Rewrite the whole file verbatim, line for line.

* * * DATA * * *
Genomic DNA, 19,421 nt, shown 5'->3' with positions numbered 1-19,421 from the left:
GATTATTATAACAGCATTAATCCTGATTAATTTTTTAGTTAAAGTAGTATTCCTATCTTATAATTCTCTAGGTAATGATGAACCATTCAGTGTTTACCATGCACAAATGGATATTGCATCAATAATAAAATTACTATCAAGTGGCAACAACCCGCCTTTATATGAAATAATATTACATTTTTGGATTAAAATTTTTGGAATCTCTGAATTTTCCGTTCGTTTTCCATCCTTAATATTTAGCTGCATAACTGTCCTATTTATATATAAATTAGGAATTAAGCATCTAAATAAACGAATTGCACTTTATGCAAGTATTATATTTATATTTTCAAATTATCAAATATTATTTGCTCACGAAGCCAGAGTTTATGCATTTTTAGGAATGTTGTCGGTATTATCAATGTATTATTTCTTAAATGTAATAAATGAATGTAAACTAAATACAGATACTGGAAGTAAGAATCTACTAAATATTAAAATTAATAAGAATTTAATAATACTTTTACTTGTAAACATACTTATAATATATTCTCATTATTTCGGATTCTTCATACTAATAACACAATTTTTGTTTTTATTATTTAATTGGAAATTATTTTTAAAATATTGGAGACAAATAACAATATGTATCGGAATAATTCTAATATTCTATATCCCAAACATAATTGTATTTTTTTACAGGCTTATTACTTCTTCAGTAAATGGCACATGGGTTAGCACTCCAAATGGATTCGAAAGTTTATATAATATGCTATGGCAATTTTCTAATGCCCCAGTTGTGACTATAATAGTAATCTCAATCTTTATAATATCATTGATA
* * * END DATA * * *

Genomic DNA, 19,421 nt, shown 5'->3' with positions numbered 1-19,421 from the left:
GATTATTATAACAGCATTAATCCTGATTAATTTTTTAGTTAAAGTAGTATTCCTATCTTATAATTCTCTAGGTAATGATGAACCATTCAGTGTTTACCATGCACAAATGGATATTGCATCAATAATAAAATTACTATCAAGTGGCAACAACCCGCCTTTATATGAAATAATATTACATTTTTGGATTAAAATTTTTGGAATCTCTGAATTTTCCGTTCGTTTTCCATCCTTAATATTTAGCTGCATAACTGTCCTATTTATATATAAATTAGGAATTAAGCATCTAAATAAACGAATTGCACTTTATGCAAGTATTATATTTATATTTTCAAATTATCAAATATTATTTGCTCACGAAGCCAGAGTTTATGCATTTTTAGGAATGTTGTCGGTATTATCAATGTATTATTTCTTAAATGTAATAAATGAATGTAAACTAAATACAGATACTGGAAGTAAGAATCTACTAAATATTAAAATTAATAAGAATTTAATAATACTTTTACTTGTAAACATACTTATAATATATTCTCATTATTTCGGATTCTTCATACTAATAACACAATTTTTGTTTTTATTATTTAATTGGAAATTATTTTTAAAATATTGGAGACAAATAACAATATGTATCGGAATAATTCTAATATTCTATATCCCAAACATAATTGTATTTTTTTACAGGCTTATTACTTCTTCAGTAAATGGCACATGGGTTAGCACTCCAAATGGATTCGAAAGTTTATATAATATGCTATGGCAATTTTCTAATGCCCCAGTTGTGACTATAATAGTAATCTCAATCTTTATAATATCATTGATA